• Thermal Transfer Paper:  A material designed to accept “ink” from a thermal transfer printer ribbon.  Guaranteed to work with leading thermal transfer printers.   
  • Thermal Direct Paper: A paper designed to be reprinted using a thermal direct printer (similar to the old fax machines).  Guaranteed to work with leading direct thermal transfer printers
  • Laser: Any material (though normally paper) designed to be run through a laser printer. It has a higher tolerance to heat as laser printers can get very hot
  • Holographic:  A microscopically fine diffractive material by which three-dimensional images are generated 
  • Inkjet:  The same as laser material but more adaptable to inkjet inks.  Almost always it must be a paper to absorb the toner ink though materials can be flood coated with a varnish to accept the ink
  • Tag:  Normally a 10pt (10 point), though other thicknesses available such as 13pt, non-adhesive material used for membership cards, tags, and other marketing pieces.
  • Piggyback:  Piggyback labels are on two liners so that the top label can be removed and re-applied to another surface.  Used mostly for coupon style labels though many pharmacies used an carbonless piggyback stock so that prescriptions have a copy on the bottom label
  • Ultra-Clear: Also know as “cosmetic material” or “no-look”,  this stock is used when the adhesive residue is not wanted to be seen.  Mostly used in cosmetics, food and beverage industries as well as personal care products an over-the-counter pharmaceuticals. Normally applied to clear bottles so that the product inside can be clearly seen.  If laminated, an ultra clear lamination will also be used
  • Squeeze-Able:  This is another material normally used in cosmetics when the label is applied to a tube that is squeezed by the end user to get the contents out of the tube.  Other materials will crease and start coming off the tube
  • Wine Label Papers:  These are specialty papers created for use by the wine industry.  They are thick, have a rough feel, look porous and have distinctive patterns. These include:
    • White Wet-Strength
    • Classic Linen texture
    • Bright White Felt texture
    • Eggshell Felt texture
    • Estate #8 texture (off-white color)
    • Estate #9 texture (eggshell color)
    • Classic Felt Natural White (not pure white)
    • Classic Laid texture (off-white)
    • Classic Crest white texture white color) 

Label Adhesives

  • Permanent Adhesive:  As it states, an adhesive that is permanent in nature and designed not to be removed from the application surface
  • Removable Adhesive:  A removable adhesive allows the label to be removed from its application surface without leaving pieces of label behind.  However, the adhesive will become more permanent with time and hotter environments
  • Ultra-Removable Adhesive:  An excellent alternative to static cling (Static-Stick).  It adheres betters and removes just as easily.  It comes in white and clear facestocks
  • Cold-Temp Adhesive:  A stock that works well in refrigerators and freezers.  This refers to the environment the label will be in NOT the application surface temperature. Normally the label is applied on a room temperature surface then put into a colder environment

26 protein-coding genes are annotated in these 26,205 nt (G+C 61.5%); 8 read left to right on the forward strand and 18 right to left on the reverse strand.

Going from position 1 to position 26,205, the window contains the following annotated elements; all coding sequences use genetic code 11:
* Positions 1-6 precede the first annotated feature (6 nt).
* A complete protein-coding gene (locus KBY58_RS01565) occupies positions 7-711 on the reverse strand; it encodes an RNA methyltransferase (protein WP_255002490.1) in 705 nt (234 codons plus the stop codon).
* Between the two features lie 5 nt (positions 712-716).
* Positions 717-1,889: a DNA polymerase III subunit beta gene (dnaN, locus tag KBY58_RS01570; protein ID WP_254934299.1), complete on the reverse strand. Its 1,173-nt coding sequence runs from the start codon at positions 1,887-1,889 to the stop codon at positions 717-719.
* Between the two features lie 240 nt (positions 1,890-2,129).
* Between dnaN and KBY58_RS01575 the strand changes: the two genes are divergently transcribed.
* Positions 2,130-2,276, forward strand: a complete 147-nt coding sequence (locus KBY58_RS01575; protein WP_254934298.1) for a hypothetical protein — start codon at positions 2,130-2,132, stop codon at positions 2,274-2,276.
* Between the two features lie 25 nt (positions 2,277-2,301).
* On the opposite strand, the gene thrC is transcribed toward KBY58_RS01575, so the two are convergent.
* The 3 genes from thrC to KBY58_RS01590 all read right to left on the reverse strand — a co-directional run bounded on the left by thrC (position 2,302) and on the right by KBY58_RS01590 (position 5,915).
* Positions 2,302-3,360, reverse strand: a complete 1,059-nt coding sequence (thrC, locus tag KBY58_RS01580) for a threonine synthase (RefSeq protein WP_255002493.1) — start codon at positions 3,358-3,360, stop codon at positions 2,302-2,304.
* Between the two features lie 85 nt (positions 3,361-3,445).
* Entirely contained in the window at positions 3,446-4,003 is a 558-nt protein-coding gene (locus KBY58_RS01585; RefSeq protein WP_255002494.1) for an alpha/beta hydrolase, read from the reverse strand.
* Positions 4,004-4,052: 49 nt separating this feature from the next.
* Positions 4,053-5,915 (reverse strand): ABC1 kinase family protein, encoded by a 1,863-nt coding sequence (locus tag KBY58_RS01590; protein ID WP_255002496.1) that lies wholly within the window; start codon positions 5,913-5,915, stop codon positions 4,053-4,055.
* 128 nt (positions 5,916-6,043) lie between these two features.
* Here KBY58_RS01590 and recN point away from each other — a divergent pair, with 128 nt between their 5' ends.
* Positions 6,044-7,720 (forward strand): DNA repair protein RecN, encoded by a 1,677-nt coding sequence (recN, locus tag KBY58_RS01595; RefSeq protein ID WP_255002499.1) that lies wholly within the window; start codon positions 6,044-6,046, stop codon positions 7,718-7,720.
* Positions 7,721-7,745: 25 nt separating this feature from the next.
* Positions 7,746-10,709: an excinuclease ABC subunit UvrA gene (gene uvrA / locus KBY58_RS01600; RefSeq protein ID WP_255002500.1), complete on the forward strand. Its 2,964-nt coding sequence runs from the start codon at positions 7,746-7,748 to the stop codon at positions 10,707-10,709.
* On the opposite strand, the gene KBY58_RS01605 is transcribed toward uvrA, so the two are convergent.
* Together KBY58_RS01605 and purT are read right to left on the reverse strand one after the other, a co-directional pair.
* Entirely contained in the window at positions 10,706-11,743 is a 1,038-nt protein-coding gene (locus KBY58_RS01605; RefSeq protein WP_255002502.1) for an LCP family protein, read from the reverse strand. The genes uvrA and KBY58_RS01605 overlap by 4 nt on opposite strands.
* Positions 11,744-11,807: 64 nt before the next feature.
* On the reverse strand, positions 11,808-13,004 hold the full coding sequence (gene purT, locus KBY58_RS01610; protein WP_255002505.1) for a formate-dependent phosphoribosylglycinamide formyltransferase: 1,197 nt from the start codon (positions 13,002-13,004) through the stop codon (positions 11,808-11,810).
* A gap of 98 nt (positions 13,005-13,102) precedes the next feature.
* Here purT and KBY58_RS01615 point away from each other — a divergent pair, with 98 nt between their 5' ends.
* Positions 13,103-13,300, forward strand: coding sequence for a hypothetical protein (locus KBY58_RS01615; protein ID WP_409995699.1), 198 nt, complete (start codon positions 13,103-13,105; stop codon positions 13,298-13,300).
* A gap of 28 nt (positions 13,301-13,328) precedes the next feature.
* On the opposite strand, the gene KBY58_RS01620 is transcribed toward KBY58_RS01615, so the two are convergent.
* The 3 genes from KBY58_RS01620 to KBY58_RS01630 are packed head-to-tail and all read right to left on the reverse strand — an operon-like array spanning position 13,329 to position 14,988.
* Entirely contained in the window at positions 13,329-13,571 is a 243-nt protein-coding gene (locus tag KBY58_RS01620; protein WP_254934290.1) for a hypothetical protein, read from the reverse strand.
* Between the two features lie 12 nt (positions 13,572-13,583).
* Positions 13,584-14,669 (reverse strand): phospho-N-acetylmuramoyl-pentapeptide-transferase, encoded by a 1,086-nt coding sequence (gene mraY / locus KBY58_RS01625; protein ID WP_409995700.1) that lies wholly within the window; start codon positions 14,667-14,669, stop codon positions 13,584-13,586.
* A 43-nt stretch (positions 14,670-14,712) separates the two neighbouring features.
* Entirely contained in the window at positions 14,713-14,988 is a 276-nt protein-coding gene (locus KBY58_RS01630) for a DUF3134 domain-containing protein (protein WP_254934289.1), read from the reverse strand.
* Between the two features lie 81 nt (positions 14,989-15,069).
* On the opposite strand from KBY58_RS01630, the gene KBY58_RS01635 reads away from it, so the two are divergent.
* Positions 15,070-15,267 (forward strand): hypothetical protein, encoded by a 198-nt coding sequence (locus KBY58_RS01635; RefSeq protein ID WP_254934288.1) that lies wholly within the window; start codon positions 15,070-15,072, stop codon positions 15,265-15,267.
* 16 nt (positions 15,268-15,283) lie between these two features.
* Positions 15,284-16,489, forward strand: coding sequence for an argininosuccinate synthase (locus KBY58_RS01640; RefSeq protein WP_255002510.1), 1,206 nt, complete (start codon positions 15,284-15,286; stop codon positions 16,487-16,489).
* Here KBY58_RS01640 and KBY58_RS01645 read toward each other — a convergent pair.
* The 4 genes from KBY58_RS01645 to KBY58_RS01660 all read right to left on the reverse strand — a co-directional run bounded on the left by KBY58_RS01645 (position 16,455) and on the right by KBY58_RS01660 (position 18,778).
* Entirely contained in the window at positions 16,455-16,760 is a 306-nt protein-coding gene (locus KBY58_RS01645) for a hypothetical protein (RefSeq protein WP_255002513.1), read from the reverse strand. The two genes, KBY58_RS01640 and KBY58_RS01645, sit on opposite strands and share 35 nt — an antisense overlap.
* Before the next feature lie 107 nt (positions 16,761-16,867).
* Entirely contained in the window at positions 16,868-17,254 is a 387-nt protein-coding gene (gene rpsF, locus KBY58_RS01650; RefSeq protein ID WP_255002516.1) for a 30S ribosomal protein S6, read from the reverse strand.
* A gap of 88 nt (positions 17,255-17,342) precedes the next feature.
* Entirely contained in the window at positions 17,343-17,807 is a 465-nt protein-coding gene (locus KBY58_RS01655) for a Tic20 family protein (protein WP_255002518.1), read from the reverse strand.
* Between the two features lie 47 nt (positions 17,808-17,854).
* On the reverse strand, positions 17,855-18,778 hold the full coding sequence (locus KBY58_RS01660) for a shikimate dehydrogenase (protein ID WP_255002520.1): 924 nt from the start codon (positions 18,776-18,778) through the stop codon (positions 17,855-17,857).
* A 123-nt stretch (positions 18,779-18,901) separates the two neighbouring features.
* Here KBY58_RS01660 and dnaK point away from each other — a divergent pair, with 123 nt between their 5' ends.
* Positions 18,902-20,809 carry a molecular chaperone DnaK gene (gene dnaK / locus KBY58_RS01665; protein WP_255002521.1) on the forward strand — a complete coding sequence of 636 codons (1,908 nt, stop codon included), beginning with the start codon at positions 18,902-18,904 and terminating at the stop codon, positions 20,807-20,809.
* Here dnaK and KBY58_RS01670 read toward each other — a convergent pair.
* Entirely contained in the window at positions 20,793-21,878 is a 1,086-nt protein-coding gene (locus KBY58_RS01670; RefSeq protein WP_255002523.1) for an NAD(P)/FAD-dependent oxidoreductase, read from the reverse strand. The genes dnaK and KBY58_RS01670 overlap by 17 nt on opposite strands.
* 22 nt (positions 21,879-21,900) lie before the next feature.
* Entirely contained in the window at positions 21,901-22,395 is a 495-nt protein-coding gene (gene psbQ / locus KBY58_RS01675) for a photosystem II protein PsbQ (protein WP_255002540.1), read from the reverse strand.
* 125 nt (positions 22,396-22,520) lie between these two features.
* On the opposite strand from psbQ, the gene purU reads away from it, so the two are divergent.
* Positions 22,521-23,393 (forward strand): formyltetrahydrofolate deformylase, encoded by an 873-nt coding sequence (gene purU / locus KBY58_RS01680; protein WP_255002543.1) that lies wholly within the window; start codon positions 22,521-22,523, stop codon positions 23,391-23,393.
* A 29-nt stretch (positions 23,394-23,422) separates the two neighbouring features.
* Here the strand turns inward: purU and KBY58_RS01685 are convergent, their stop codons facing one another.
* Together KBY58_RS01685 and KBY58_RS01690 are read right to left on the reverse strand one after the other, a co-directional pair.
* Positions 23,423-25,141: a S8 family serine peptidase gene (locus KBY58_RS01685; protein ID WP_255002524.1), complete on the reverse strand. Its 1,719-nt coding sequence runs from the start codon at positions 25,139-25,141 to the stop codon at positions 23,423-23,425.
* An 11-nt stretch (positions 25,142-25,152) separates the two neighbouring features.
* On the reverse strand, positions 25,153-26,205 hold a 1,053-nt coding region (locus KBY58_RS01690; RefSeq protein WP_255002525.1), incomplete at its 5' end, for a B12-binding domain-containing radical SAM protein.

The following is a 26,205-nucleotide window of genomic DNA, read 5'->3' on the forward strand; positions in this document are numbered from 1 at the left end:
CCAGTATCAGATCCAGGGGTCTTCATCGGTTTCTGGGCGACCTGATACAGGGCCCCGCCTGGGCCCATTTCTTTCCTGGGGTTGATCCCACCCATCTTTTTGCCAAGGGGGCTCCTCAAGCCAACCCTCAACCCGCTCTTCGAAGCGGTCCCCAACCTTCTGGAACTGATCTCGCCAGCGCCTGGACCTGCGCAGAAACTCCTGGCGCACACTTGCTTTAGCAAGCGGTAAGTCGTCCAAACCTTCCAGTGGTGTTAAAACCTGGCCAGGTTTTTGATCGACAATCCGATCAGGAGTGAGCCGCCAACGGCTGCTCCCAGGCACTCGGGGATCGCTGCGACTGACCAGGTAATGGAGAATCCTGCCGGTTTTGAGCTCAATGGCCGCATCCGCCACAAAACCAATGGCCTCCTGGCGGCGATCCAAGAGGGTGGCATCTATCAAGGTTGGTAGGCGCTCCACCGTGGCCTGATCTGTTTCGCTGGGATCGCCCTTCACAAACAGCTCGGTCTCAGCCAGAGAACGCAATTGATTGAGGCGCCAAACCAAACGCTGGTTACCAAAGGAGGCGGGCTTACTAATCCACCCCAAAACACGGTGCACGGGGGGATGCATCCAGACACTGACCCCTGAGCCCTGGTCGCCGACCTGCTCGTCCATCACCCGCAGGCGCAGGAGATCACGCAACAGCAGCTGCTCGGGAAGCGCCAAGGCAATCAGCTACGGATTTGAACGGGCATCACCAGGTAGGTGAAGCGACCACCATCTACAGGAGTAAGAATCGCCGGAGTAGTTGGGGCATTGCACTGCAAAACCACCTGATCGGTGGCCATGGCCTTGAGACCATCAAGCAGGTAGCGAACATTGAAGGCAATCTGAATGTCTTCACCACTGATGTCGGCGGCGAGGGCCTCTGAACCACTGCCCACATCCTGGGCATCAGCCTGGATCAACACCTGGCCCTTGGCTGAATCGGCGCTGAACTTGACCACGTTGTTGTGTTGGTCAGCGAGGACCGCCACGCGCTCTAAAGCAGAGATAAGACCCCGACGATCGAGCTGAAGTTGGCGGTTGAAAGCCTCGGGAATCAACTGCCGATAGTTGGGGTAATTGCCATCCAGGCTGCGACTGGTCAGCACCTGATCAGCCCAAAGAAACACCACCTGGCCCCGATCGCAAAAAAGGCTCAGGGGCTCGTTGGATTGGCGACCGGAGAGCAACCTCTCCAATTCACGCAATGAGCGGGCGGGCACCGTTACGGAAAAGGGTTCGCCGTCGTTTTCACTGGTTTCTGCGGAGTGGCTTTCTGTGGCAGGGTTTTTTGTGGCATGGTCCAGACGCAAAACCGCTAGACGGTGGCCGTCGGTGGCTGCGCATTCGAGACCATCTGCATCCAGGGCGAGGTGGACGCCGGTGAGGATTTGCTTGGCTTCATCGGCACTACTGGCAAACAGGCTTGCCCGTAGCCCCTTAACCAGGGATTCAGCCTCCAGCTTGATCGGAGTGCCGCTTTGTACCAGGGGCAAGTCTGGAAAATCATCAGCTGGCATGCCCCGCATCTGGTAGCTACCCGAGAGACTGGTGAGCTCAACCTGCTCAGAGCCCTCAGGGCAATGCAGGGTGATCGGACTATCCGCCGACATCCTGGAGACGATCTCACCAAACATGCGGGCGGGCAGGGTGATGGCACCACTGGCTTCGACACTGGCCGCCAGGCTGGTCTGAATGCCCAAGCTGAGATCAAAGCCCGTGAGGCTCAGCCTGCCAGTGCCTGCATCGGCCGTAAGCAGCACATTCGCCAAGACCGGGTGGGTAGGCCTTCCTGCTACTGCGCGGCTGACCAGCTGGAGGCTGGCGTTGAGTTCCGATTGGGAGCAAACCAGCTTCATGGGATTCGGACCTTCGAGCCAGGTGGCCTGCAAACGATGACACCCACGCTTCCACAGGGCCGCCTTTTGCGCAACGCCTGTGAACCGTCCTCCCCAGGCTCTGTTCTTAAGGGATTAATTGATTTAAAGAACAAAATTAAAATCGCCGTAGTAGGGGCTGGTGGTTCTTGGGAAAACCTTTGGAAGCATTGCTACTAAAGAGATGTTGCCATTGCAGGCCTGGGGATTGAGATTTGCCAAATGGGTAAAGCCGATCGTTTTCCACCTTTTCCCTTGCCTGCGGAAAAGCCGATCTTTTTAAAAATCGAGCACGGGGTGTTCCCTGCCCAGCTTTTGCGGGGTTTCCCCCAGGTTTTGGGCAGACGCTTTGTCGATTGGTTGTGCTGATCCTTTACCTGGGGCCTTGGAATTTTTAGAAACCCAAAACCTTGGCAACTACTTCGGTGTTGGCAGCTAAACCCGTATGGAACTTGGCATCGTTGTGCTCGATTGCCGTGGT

• Repositionable Adhesive:  This material can be applied then peeled and repositioned numerous times without leaving residue.  The adhesive will stay temporary throughout its product life. 
  • Opaque Adhesive:  Also called “block-out” adhesive, the adhesive is completely opaque obscuring the application surface so whatever is below (an old label) does not “show through” or if the surface color could affect the look of the label.  The opaque adhesive might slightly affect the appearance of the ink color and PMS color matches.
  • Hi-Tack Adhesive:  An aggressive permanent adhesive used for rough and textured surfaces.  “Tire Adhesive” falls into this category 
  • Special Adhesive:  Many other label adhesives are available to special applications such as very cold/freezing very hot environments.

Label Inks

  • PMS Inks (From 1 to multi-color printing, depending on press being used.  Many are stock or standard inks at th factory without any up-charge.
  • CMYK Inks:  Also known as full color process printing.  CMYK stands for Cyan (Blue), Magenta, Yellow and K (Black)
  • Metallic Inks:  Listed in the PMS chart, metallic ink is a varnish or vehicle containing metallic particles. Common metals used to manufacture metallic ink include copper, aluminum, bronze or zinc. When metallic ink is printed and left to dry, the metallic particles rise to the surface, reflecting light and creating a metallic sheen.
  • Specialty Inks:  These include:
    • Glitter Ink
    • Scratch-Off Ink
    • Scented Ink
    • Glow in the Dark Ink

Tips for Keeping Your Labels Happy

PS:  Always advise your label printer with the following information:

  1. What is the label being applied to?
  2. What is the application temperature? (room and item being labeled)
  3. What happens to the label after? (Outside, refrigerator, freezer, water, etc.)
  4. Does it need to be removed at any time?
  5. What else do we need to know about the label and product?
  6. How do I measure my label?